He is so cute and his parents are so amazing!

  116. A lovely, touching post and your son looks so happy! X

  117. Shane A Doyle says:

    Hi, I’ve been reading your ‘blog’ for quite awhile now and I have to say that I am so proud of you all and that I’ve been a bit envious of C.J. for a number of things. Unfortunately, my childhood was nothing like C.J.’s and my family growing up was the farthest thing from supportive anything could be. I’m almost 55 years old now and I’ve lived my life my way since the day before I turned 18. That was when I left my family and created my own way. Not to get into anything, I just wanted to say that C.J. is amazing, so are his parents. I just wanted to reply because his first Pride reminded me of mine so many years ago. Such acceptance. Thank you for letting us watch through a window on C.J.’s amazing journey.

  118. myajeanblog says:

    This is amazing! I am so happy to see parents like you allowing their kids to be whoever you want to be! You have a beautiful family ❤️💚💛💜💙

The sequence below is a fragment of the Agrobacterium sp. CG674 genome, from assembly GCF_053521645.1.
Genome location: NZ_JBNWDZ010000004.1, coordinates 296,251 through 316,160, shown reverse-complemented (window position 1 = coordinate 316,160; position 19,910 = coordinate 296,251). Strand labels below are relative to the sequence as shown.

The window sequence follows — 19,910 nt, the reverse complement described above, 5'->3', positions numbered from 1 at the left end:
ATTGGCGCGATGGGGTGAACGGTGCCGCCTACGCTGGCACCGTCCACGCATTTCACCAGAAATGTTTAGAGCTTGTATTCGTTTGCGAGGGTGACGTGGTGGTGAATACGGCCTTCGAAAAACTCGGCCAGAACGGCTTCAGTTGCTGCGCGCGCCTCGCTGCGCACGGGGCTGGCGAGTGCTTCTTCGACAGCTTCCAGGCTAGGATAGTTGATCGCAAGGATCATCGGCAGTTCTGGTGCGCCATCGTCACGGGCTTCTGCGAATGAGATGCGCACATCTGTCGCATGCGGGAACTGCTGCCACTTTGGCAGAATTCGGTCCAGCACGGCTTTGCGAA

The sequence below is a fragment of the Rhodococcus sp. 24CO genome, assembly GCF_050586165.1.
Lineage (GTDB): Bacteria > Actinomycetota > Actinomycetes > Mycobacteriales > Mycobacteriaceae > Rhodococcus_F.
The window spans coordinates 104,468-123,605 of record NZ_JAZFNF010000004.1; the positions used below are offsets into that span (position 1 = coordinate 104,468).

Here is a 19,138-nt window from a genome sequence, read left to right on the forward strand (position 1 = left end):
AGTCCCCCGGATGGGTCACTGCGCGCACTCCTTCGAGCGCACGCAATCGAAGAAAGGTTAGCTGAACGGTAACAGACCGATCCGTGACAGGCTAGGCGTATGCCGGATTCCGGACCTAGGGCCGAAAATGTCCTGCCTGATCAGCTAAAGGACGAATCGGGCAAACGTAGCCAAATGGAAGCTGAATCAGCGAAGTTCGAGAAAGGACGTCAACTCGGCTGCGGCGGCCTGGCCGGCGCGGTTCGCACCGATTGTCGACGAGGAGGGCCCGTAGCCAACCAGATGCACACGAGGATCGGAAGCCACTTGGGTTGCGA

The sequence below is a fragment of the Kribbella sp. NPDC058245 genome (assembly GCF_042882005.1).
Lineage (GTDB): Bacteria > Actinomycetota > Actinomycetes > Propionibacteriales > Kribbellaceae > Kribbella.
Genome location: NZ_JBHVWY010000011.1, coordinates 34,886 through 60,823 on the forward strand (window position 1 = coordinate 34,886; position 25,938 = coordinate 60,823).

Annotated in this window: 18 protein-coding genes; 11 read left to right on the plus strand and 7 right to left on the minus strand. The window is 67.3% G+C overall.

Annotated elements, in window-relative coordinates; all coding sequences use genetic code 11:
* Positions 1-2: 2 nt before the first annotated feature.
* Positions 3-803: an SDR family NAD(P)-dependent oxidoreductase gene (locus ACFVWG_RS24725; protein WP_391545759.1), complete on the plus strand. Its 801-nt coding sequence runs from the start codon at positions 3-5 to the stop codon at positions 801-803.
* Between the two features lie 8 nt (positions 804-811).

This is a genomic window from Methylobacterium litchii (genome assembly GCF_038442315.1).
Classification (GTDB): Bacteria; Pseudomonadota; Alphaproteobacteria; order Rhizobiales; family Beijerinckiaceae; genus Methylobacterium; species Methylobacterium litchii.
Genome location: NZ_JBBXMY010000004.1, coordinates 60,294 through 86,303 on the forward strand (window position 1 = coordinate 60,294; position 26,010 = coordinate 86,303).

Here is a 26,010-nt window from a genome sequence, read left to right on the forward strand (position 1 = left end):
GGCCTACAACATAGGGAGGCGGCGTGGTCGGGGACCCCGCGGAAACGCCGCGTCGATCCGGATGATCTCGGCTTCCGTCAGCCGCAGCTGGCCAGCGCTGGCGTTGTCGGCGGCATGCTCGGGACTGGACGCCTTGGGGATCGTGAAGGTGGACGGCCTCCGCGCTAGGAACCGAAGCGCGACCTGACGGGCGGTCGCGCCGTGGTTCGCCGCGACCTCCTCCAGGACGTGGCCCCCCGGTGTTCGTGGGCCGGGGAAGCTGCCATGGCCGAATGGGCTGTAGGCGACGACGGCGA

119. I commend you, so beautiful they got to share their truth!! Congratulations on their first pride! ❤️💕

  120. This is amazing 💜

  121. myajeanblog says:

    This is amazing! I am so glad there are parents like you in this world who allow their kids to be whoever they want to be and teach nothing but love! You have a beautiful family ❤️💛💚💙💜

  122. Romy's World says:

    💙💜💛💚❤

  123. Parents like you guys are the true blessing to the world and it’s people keep spreading the love

  124. I love Pride. Even though I’m not gay, I love to go and support the LGBTQ community. I’m so glad your son had a great time and that you are supportive. You get my vote for parents of the year. And by the way I love that shade of lipstick.

  125. Nina says:

    What a beautiful post. You support your child phenomenally! I read a book recently called “this is how it always is” that you might be interested in. I don’t want to give it away…

  126. ghawarmed says:

    Nice *__* please following me